I grew up around Mid-Century culture way before it was hipster cool.  No, I’m not old enough to have experienced it first hand!  But my dad did and we were heavily involved in a 1950s classic car club, one that celebrated mod style by restoring vintage cars, showing them off and even putting on the occasional sock-hop.  Needless to say, when I spotted the California pop-tastic abstract work of New York artist Gary Peterson, it reminded me of the innovation and fantastic design that came from the atomic age.

What’s Between Us, acrylic and oil on masonite board, 16×20

Peterson uses overlapping and intersecting lines to create forms that play with our sense of perspective and place.

Step Up, acrylic and oil on masonite panel, 16×20

Passage, acrylic and oil on masonite board, 16×20

Don’t Go Anywhere, acrylic and oil on masonite board, 16×20

While perhaps the shapes may seem random, they create a palpable sense of movement across the canvas and even between each other.  To see what I mean, try scrolling through down & up the post kind of quickly.  The shapes seem to move, don’t they?  Totally groovy.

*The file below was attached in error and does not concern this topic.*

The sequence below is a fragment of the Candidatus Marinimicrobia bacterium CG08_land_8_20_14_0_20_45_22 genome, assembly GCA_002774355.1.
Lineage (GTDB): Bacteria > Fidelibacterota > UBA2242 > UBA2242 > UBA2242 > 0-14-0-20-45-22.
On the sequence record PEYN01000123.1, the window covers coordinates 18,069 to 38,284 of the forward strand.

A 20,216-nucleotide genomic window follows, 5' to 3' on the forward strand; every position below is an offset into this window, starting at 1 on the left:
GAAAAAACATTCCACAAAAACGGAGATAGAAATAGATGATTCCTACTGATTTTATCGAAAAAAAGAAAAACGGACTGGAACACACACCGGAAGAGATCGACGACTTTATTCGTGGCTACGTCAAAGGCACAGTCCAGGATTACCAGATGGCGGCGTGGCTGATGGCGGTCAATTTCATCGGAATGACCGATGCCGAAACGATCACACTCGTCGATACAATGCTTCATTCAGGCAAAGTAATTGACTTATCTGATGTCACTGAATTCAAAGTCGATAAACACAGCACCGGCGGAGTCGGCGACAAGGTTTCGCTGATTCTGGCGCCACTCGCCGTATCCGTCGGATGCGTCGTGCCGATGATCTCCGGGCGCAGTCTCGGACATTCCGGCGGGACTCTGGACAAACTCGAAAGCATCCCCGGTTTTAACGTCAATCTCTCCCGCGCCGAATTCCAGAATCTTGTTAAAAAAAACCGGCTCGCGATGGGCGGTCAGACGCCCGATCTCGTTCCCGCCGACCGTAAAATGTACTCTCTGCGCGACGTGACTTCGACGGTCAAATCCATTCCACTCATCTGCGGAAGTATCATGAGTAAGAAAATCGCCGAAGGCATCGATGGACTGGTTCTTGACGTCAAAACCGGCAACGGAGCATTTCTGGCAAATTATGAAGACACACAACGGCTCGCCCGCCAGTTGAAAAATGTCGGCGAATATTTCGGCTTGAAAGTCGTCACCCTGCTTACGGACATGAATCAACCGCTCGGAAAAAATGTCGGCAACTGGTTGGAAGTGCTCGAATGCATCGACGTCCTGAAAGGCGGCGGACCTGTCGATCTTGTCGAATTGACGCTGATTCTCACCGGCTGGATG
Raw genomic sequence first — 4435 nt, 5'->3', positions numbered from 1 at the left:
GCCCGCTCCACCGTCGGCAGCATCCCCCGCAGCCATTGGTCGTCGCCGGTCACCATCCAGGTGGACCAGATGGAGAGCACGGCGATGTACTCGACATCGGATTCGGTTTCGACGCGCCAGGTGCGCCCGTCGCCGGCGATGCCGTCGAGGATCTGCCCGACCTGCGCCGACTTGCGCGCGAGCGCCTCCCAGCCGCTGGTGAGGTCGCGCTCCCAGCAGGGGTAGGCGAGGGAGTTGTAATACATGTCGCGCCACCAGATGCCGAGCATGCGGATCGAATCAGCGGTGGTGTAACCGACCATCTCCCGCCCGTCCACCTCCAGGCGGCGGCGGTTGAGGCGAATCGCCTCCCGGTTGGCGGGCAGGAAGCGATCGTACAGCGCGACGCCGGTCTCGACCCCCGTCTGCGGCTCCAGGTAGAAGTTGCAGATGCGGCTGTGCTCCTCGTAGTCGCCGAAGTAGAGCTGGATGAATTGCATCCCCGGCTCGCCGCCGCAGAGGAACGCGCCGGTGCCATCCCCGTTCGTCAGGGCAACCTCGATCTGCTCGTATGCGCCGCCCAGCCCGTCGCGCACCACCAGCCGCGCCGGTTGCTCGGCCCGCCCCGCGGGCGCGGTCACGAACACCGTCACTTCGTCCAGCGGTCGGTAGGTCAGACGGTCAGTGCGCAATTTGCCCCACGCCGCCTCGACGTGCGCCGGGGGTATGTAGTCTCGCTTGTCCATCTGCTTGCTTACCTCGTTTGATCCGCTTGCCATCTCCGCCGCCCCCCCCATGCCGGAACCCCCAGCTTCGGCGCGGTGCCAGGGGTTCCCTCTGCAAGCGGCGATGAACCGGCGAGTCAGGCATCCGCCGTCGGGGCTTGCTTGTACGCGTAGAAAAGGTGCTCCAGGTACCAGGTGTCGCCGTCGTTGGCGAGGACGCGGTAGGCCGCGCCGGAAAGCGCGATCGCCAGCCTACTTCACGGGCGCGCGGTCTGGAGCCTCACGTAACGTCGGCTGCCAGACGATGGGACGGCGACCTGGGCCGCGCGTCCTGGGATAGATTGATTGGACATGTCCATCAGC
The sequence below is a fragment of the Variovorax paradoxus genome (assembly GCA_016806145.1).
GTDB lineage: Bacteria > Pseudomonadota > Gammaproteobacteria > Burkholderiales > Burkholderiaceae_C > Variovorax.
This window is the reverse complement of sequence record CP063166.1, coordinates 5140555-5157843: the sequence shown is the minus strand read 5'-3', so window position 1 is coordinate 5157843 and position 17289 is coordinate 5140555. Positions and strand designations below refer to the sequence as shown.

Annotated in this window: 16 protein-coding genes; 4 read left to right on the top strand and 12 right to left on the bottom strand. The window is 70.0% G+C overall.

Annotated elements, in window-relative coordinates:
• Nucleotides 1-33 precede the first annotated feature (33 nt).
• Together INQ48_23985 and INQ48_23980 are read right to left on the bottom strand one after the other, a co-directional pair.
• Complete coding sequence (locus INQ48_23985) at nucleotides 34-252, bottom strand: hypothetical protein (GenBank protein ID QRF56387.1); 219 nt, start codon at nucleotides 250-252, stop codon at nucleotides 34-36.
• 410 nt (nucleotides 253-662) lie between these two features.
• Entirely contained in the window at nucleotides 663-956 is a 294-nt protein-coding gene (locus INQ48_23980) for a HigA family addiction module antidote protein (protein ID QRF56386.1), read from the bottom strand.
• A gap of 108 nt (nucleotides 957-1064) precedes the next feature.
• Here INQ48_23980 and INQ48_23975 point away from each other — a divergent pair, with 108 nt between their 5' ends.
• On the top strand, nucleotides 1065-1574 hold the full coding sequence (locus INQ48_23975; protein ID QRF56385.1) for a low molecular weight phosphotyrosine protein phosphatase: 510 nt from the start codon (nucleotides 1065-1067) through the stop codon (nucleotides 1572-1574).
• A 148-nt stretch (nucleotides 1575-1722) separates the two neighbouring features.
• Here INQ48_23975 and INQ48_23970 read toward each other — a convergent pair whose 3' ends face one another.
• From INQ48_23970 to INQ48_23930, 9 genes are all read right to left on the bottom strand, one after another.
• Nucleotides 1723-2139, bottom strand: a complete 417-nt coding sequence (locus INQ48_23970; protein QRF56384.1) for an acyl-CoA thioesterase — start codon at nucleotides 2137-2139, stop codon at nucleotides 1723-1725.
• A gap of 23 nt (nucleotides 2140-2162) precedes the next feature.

Surround Sound, acrylic on masonite panel, 16×20

To see more of Gary Peterson’s work, please check out his website.

All images are via the artist’s website.

November Art Association Pinterest Contest!

12 Nov Sphere of Influence by Jennifer Chenoweth

Surprise!  This month’s Art Assocition contest is coming at ya a bit early!  With the Thanksgiving holiday coming up here in the US next Thursday, we thought many of our readers might be busy making pie & stuffin’ turkeys next Wednesday.  So Erin & I decided to hold our Art Association contest a week earlier than usual.  And it’s a good one!

If you’re new to Art Association here’s how it works– You create a Pinterest board around one work of art ( which we provide ), filled with anything and everything that pops into your mind while gazing at the catalyst piece.

Our “jumping off” art this month comes courtesy of, an online gallery website dedicated to bringing you beautiful artwork at accessible prices.  Sphere of Influence by Jennifer Chenoweth will provide some fantastic associations, don’t ya think?